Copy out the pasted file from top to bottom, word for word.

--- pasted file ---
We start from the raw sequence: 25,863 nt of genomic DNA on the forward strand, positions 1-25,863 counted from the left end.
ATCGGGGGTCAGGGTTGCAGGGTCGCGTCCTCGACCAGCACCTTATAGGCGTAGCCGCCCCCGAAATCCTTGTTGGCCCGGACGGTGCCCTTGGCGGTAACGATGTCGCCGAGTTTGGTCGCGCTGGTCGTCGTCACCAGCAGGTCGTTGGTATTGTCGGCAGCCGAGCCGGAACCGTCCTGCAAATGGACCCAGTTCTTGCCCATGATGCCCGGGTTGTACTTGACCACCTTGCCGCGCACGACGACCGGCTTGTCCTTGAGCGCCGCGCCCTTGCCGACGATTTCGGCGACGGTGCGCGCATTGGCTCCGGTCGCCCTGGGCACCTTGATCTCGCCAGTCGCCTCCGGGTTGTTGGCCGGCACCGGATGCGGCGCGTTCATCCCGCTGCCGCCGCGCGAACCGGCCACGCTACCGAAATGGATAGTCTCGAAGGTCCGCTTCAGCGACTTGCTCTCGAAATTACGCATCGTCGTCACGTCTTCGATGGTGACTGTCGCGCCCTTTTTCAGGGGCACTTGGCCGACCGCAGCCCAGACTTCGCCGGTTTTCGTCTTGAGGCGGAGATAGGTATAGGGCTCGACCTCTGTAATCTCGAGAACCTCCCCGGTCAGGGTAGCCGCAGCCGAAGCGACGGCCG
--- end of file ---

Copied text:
We start from the raw sequence: 25,863 nt of genomic DNA on the forward strand, positions 1-25,863 counted from the left end.
ATCGGGGGTCAGGGTTGCAGGGTCGCGTCCTCGACCAGCACCTTATAGGCGTAGCCGCCCCCGAAATCCTTGTTGGCCCGGACGGTGCCCTTGGCGGTAACGATGTCGCCGAGTTTGGTCGCGCTGGTCGTCGTCACCAGCAGGTCGTTGGTATTGTCGGCAGCCGAGCCGGAACCGTCCTGCAAATGGACCCAGTTCTTGCCCATGATGCCCGGGTTGTACTTGACCACCTTGCCGCGCACGACGACCGGCTTGTCCTTGAGCGCCGCGCCCTTGCCGACGATTTCGGCGACGGTGCGCGCATTGGCTCCGGTCGCCCTGGGCACCTTGATCTCGCCAGTCGCCTCCGGGTTGTTGGCCGGCACCGGATGCGGCGCGTTCATCCCGCTGCCGCCGCGCGAACCGGCCACGCTACCGAAATGGATAGTCTCGAAGGTCCGCTTCAGCGACTTGCTCTCGAAATTACGCATCGTCGTCACGTCTTCGATGGTGACTGTCGCGCCCTTTTTCAGGGGCACTTGGCCGACCGCAGCCCAGACTTCGCCGGTTTTCGTCTTGAGGCGGAGATAGGTATAGGGCTCGACCTCTGTAATCTCGAGAACCTCCCCGGTCAGGGTAGCCGCAGCCGAAGCGACGGCCG